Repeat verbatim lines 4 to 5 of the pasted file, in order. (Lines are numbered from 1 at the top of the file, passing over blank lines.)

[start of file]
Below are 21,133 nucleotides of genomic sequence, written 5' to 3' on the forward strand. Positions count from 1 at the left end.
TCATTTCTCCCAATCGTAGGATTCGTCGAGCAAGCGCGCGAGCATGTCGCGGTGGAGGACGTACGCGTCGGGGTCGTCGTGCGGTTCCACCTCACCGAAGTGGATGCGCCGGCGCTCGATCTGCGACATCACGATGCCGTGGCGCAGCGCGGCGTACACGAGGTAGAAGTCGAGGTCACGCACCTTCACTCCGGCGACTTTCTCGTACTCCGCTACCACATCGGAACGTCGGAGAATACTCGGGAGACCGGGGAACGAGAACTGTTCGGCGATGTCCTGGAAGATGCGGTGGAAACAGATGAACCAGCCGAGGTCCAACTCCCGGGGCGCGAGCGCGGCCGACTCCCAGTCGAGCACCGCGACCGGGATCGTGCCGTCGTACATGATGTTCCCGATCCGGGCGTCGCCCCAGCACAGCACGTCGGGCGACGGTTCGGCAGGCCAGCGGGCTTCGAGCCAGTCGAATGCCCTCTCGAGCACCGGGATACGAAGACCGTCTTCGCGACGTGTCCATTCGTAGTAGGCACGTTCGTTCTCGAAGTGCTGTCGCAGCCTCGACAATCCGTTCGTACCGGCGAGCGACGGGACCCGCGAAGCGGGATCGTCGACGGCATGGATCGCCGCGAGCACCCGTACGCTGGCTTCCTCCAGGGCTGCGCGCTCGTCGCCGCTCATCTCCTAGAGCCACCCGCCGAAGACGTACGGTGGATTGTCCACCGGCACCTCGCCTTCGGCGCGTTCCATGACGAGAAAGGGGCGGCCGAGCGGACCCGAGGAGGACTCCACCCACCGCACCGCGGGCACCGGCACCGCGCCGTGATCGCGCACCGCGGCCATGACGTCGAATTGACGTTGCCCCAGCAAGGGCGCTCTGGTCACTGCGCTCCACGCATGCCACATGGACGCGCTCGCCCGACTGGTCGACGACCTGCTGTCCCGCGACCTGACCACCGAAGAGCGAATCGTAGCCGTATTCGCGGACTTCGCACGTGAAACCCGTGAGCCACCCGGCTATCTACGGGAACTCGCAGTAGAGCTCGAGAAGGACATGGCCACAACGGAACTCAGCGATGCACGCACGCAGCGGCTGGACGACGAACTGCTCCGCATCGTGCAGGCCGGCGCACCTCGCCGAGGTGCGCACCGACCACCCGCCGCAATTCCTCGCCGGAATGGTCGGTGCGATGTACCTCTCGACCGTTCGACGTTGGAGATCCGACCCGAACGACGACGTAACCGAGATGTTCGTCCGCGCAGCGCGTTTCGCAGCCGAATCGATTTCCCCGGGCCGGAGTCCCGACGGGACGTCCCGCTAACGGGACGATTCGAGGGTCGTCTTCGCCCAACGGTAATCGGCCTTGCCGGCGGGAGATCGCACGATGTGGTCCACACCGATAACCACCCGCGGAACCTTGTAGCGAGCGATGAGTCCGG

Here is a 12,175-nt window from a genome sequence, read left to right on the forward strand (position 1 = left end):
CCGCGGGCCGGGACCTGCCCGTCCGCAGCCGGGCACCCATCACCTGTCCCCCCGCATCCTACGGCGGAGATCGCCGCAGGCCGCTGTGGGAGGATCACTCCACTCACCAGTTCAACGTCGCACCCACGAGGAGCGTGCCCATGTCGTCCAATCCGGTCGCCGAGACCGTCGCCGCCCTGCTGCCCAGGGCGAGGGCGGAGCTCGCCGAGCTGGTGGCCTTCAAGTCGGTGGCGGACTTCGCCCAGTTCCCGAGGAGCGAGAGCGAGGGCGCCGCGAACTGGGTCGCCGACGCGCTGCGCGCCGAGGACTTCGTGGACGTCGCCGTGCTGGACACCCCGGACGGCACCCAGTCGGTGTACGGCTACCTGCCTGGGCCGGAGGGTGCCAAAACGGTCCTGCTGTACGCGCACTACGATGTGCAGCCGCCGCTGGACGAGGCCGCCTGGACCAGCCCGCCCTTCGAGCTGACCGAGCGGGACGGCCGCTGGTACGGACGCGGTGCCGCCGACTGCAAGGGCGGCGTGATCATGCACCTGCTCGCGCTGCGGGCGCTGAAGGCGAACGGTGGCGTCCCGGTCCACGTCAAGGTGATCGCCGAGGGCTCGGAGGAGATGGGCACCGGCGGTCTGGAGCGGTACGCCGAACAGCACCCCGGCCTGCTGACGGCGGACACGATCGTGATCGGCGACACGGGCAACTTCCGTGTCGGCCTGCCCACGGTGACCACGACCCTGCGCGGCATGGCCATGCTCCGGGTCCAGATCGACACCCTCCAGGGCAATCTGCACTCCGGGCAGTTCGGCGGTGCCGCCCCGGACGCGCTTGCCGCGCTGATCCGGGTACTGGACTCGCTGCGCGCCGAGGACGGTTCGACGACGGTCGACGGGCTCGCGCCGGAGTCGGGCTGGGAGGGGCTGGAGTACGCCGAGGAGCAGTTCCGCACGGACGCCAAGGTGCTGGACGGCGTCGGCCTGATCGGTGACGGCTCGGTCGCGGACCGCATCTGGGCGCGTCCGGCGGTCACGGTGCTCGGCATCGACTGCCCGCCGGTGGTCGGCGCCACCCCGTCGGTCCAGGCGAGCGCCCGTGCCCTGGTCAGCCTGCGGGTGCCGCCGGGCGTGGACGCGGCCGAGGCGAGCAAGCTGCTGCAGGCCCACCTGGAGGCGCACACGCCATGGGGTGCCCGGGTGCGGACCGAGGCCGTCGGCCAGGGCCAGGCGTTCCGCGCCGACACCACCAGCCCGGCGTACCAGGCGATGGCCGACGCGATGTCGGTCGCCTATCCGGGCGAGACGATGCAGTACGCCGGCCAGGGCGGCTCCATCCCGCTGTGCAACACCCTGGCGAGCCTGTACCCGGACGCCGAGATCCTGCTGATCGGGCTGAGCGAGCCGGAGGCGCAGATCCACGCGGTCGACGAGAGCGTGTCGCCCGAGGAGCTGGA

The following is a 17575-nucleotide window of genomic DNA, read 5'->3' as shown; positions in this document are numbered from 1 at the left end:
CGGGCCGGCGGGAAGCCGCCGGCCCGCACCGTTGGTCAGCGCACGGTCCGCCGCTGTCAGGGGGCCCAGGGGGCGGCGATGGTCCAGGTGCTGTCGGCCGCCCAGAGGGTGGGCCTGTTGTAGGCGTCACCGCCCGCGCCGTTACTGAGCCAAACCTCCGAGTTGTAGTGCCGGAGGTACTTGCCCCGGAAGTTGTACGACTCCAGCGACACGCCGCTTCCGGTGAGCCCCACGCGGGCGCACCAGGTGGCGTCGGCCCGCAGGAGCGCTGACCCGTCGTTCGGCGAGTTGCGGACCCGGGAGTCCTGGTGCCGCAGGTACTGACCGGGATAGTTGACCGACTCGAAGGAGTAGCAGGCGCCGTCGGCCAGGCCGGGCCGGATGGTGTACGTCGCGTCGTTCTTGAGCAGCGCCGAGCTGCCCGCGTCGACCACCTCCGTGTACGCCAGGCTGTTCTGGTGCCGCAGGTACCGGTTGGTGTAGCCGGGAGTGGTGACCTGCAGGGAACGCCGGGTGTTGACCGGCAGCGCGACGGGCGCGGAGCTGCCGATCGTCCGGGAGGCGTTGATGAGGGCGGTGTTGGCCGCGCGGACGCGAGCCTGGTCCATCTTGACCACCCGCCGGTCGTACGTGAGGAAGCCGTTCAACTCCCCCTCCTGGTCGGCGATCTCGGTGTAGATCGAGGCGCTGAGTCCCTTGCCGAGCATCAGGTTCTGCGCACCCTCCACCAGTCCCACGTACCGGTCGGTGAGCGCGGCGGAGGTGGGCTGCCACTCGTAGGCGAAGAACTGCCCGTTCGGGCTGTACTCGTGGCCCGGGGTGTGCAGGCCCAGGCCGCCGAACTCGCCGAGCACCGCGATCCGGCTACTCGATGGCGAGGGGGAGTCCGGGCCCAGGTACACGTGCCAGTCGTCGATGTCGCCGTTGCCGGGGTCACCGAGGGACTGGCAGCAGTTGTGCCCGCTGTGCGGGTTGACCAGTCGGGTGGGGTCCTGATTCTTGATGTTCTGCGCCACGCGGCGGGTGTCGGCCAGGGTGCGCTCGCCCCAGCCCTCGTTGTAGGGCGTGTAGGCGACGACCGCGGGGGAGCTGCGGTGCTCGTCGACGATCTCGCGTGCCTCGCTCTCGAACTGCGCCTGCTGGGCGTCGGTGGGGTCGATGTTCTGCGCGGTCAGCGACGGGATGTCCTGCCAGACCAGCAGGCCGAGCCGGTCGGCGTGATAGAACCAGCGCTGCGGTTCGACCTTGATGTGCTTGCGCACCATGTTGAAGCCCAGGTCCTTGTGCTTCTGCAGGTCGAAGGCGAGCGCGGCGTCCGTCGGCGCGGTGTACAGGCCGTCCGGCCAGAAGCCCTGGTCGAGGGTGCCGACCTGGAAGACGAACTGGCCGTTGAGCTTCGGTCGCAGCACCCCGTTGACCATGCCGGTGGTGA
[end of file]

CCGCGGGCCGGGACCTGCCCGTCCGCAGCCGGGCACCCATCACCTGTCCCCCCGCATCCTACGGCGGAGATCGCCGCAGGCCGCTGTGGGAGGATCACTCCACTCACCAGTTCAACGTCGCACCCACGAGGAGCGTGCCCATGTCGTCCAATCCGGTCGCCGAGACCGTCGCCGCCCTGCTGCCCAGGGCGAGGGCGGAGCTCGCCGAGCTGGTGGCCTTCAAGTCGGTGGCGGACTTCGCCCAGTTCCCGAGGAGCGAGAGCGAGGGCGCCGCGAACTGGGTCGCCGACGCGCTGCGCGCCGAGGACTTCGTGGACGTCGCCGTGCTGGACACCCCGGACGGCACCCAGTCGGTGTACGGCTACCTGCCTGGGCCGGAGGGTGCCAAAACGGTCCTGCTGTACGCGCACTACGATGTGCAGCCGCCGCTGGACGAGGCCGCCTGGACCAGCCCGCCCTTCGAGCTGACCGAGCGGGACGGCCGCTGGTACGGACGCGGTGCCGCCGACTGCAAGGGCGGCGTGATCATGCACCTGCTCGCGCTGCGGGCGCTGAAGGCGAACGGTGGCGTCCCGGTCCACGTCAAGGTGATCGCCGAGGGCTCGGAGGAGATGGGCACCGGCGGTCTGGAGCGGTACGCCGAACAGCACCCCGGCCTGCTGACGGCGGACACGATCGTGATCGGCGACACGGGCAACTTCCGTGTCGGCCTGCCCACGGTGACCACGACCCTGCGCGGCATGGCCATGCTCCGGGTCCAGATCGACACCCTCCAGGGCAATCTGCACTCCGGGCAGTTCGGCGGTGCCGCCCCGGACGCGCTTGCCGCGCTGATCCGGGTACTGGACTCGCTGCGCGCCGAGGACGGTTCGACGACGGTCGACGGGCTCGCGCCGGAGTCGGGCTGGGAGGGGCTGGAGTACGCCGAGGAGCAGTTCCGCACGGACGCCAAGGTGCTGGACGGCGTCGGCCTGATCGGTGACGGCTCGGTCGCGGACCGCATCTGGGCGCGTCCGGCGGTCACGGTGCTCGGCATCGACTGCCCGCCGGTGGTCGGCGCCACCCCGTCGGTCCAGGCGAGCGCCCGTGCCCTGGTCAGCCTGCGGGTGCCGCCGGGCGTGGACGCGGCCGAGGCGAGCAAGCTGCTGCAGGCCCACCTGGAGGCGCACACGCCATGGGGTGCCCGGGTGCGGACCGAGGCCGTCGGCCAGGGCCAGGCGTTCCGCGCCGACACCACCAGCCCGGCGTACCAGGCGATGGCCGACGCGATGTCGGTCGCCTATCCGGGCGAGACGATGCAGTACGCCGGCCAGGGCGGCTCCATCCCGCTGTGCAACACCCTGGCGAGCCTGTACCCGGACGCCGAGATCCTGCTGATCGGGCTGAGCGAGCCGGAGGCGCAGATCCACGCGGTCGACGAGAGCGTGTCGCCCGAGGAGCTGGA

The following is a 17575-nucleotide window of genomic DNA, read 5'->3' as shown; positions in this document are numbered from 1 at the left end: